Un-trap yourself. Anyone can do it. Stop saying “…but…”

9 Responses

  1. Mr. Independent says:

    Life is best living when the impact you make, makes it worth it for someone else to be living as well….

  2. adeline says:

    Working is just a small part of life. Life means much more than a job. Although you have quit your previous job, you are pursuing a real life. It’s worthwhile.What a person really wants in her/his life is necessary for every one to take time to figure out. I think you have got it. Many people have not made this question clear. It’s easy for someone to make a decision to jump out the comfort zone as long as he/she really grasps the essence of life.

    • nochnoch says:

      @adeline: yes, and sometimes i think it takes jumping first so we have the time to think, or be pushed to jump such as mt case. But we all need to think about what we want in lifr!!

  3. smatsu says:

    Highly agree NochNoch. It’s very hard to disentangle oneself from the ideas and expectations of a job, but it’s so important to wake up and do what we think we should be doing, i.e. fulfillment. Otherwise the prospect of waking up at 7am to “put in time” becomes such a long and tiring responsibility, that we eventually burn out. It’s not easy by any means, and we are definitely not taught to live life this way. We are rather taught that “bad things” or extreme risk will befall upon us, so we shelter and hold on to those jobs for dear life. However, the reality is different. Not that it’s not stressful, but just more empowering to mske those decisions on our own.

  4. nochnoch says:

    @smatsu: hope what you will be doing next year will be fulfilling for you! i’m still trying to find out what that will be for me… xx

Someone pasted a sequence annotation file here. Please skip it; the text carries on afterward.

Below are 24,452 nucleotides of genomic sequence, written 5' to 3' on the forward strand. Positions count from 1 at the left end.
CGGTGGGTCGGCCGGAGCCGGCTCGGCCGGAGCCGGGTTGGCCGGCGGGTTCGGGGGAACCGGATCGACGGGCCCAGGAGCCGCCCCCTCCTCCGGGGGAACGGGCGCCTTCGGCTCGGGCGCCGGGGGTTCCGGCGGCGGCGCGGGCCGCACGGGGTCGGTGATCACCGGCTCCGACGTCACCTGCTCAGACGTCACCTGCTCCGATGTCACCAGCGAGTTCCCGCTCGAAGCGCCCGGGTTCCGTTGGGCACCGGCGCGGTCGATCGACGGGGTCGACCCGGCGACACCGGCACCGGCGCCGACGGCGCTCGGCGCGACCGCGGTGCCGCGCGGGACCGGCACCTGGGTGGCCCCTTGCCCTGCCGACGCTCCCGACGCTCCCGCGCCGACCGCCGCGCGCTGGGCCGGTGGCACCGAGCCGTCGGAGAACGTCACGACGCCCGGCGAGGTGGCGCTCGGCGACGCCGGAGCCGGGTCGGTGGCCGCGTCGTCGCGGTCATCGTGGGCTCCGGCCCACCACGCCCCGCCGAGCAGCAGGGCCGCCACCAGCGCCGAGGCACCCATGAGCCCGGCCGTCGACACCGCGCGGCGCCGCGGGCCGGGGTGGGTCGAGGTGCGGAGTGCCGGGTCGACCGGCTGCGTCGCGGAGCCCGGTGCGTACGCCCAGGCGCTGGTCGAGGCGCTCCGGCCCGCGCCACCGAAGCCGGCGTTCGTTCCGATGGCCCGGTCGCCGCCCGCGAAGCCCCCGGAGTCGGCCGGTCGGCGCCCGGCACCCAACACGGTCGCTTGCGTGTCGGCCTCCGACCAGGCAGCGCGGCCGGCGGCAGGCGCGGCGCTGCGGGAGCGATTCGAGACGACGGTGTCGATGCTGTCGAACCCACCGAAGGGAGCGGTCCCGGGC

5. […] feel that nothing can be changed so deal with it. Others are scared of taking that plunge. And yet others are unable to do because they have a family of 8 to feed. We all get caught up […]

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  7. […] our feet off the ground, our eyes blindfolded, and doing a backward flip from 10 storey high to somewhere in the unknown. We know we will land in a soft pool of cotton candy and care bears and yet we are afraid to […]

about Noch Noch

Enoch Li, (pen name: Noch Noch) was born and raised in Hong Kong and Australia. She has also studied / worked / lived in the US, France, UK, Japan, The Netherlands, China, and has travelled to more than 40 countries. She loves travelling and her curiosity in foreign cultures and languages has led her to enjoy her life as an international executive in the banking & finance industry. However, she was forced to take time off work in 2010 due to her illnesses and after spending time in recovery, cooking, practising Chinese calligraphy, reading and writing – in short, learning to take care of herself and letting out the residual work stress, she has transitioned into a Social Entrepreneur and founded BEARAPY to help corporates make workplaces mentally healthy, and support executives to become more resilient.